SES, a European Leader in Space Technology

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SES, a European Leader in Space Technology
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Ruy_Pinto_CTO_SESThere is no doubt that the new space race is on. From carrying space tourists into orbit to launching new constellations, Space infrastructure companies received $14.5 billion of private investment in 2021 - a new annual record that was more than 50% up from 2020. Leading the pack in Europe alongside some other countries is Luxembourg. We spoke to Ruy Pinto, Chief Technology Officer of SES, on how SES with other companies in Luxembourg is contributing to this effort.

Q: SES is a great example of Luxembourg’s success story when it comes to the space sector. What role does SES play in the space industry today?
RP:
SES’s story reflects Luxembourg’s long-term, visionary focus on space. SES was founded in 1985 where the focus was on how to use commercial satellite communications to deliver more TV channels to countries across Europe. More than 35 years later, we continue to deliver content, beyond Europe,  to more than 1 billion people around the world, as well as the connectivity services to communities and businesses worldwide. 

Since its founding, SES has always relied on innovation and investing in new technologies. Long before constellations were talked about, SES invested in O3b Networks and its non-geostationary (NGSO) system. The system went on to become a commercial success and SES’s pioneering role in advancing NGSO should not be forgotten. Now we are doubling down with the new-generation of medium earth orbit, O3b mPOWER constellation, that we are launching to further scale the innovation.

Q: The country is known for playing an active role in the global, but also in the important pan-European space effort. How does SES contribute to this?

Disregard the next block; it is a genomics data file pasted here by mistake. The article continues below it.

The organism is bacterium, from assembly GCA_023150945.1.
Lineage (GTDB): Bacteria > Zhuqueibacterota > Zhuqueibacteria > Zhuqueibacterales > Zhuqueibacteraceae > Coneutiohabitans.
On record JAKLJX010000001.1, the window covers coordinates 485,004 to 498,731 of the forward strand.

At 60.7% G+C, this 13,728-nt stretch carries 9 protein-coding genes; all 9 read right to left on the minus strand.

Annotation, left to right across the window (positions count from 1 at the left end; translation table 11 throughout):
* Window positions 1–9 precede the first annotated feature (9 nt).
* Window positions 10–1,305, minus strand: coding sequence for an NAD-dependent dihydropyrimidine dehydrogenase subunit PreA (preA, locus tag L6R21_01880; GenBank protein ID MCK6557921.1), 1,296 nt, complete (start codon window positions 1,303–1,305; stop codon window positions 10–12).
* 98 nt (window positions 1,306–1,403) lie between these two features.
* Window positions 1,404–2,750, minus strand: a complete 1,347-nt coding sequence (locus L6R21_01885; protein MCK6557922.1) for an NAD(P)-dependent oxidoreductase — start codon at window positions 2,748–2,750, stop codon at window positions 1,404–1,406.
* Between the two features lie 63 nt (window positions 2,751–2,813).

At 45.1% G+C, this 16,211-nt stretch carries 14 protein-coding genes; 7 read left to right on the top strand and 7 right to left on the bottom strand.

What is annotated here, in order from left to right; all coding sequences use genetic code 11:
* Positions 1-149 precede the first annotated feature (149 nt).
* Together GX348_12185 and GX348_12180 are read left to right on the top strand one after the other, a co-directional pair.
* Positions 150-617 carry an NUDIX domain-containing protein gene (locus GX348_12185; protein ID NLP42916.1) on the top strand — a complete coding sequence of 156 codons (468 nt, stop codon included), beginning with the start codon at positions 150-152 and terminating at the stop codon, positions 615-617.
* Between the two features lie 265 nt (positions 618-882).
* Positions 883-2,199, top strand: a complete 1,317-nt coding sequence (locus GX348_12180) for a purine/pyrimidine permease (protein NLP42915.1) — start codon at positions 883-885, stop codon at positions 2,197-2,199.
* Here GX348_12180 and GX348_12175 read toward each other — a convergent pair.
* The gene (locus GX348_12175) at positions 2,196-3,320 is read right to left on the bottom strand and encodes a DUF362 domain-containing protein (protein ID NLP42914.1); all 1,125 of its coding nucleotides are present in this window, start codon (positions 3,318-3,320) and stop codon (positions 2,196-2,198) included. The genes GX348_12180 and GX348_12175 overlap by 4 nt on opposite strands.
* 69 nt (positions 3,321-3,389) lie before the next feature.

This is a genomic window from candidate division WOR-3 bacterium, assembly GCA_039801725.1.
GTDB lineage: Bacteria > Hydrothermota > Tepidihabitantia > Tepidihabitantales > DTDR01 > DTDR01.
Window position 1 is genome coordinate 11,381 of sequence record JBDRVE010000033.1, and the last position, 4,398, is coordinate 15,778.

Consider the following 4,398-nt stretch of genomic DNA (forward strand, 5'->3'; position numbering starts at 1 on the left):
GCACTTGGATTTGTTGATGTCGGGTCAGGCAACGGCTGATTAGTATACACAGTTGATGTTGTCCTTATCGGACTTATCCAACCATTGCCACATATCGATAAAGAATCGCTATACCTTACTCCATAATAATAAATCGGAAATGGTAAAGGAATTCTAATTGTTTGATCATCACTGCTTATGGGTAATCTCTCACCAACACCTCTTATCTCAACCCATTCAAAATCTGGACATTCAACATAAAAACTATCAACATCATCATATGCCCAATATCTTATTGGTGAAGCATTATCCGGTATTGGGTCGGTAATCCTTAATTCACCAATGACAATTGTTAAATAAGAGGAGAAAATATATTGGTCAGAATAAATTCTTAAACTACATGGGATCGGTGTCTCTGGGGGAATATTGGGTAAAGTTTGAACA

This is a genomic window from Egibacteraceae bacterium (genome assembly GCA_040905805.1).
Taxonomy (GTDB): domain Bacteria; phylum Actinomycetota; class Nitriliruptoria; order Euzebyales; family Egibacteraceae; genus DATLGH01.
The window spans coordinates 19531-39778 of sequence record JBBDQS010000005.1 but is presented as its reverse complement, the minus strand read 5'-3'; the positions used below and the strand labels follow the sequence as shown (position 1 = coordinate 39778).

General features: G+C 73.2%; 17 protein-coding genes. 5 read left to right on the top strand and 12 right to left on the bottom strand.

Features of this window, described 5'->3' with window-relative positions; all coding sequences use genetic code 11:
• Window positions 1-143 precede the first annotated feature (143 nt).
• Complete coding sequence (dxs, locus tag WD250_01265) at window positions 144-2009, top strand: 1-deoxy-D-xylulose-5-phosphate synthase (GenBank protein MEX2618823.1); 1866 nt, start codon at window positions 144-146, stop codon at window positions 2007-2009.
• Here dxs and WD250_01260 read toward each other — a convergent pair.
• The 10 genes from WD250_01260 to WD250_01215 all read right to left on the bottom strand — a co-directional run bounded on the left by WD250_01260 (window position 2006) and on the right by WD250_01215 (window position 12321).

RP:
Founded and headquartered in Europe, SES is a key player in the industry. Out of all the satellites SES has ever manufactured and launched, a large majority are through other European players. You may also have heard about the EU Space-based Secure Connectivity System (ESSCS). We’ve been an active member of the consortium in charge of the feasibility study, bringing our knowledge of being the first to own and operate a multi-orbital system. We are also bringing our expertise and innovation in providing secure connectivity, as well as the space-based quantum technology. We share the European Commission’s ambitions of EU leadership in space and will be willing to jointly build an autonomous, resilient, future-proof satellite infrastructure that can deliver secure and reliable connectivity to all EU citizens.

Separately, we are also part of the Luxembourg Quantum Communications Infrastructure project (LuxQCI), where SES has joined efforts with several local entities that are experts in the key domains. LuxQCI will be part of the bigger EU initiative that will strengthen the EU communications systems against cyber threats. 

Q: How would you characterise in a few words the major satellite industry trends, for non-tech audience? 
RP:
The demand for connectivity is set to continue to grow more and more - with business, government and public consumers using applications that require high bandwidth. This means a massive need for connectivity also in the air, at sea or in remote locations on earth. Whether it’s connecting businesses, NGOs and state agencies or streaming a live broadcast football match in an airplane – this is what we at SES do and excel at. 

Q: What’s the biggest thing you would flash out?
RP:
Our ability to lead the industry - and in this case, it will be the world’s first multi-orbit, high-performance satellite network. SES’s multi-orbit concept combines the strengths of geostationary earth orbit satellites and non-geostationary orbit constellations. The former is ideal for providing high-capacity services for broadcasting, while the latter offers speedy, low-latency links which are best equipped to power cloud, telecommunications applications, IoT and next-generation services like 5G. This enables satellite communications services to be deployed flexibly.

Q: Where does the long-term strategy lie?
RP:
The long-term strategy lies in technology innovation. It’s about using the most advanced technology to ensure that our services can be delivered cost-effectively and sustainably. For example, we are launching two satellites at 19.2 degrees East to replace four satellites at the same orbit. Similarly, it’s also about using satellites in the right orbit for the right application. 

Our strategy is also about partnering with others in the industry, who are better in specific areas, so that we have the ability to scale rapidly. For example, we’ve joined efforts with the Tier-1 cloud services providers, and early enough. What we do with Microsoft today, bringing cloud to the edge thanks to the satellite service, is a game-changer for businesses and governments around the world.

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This article was first published in Luxemburger Wort

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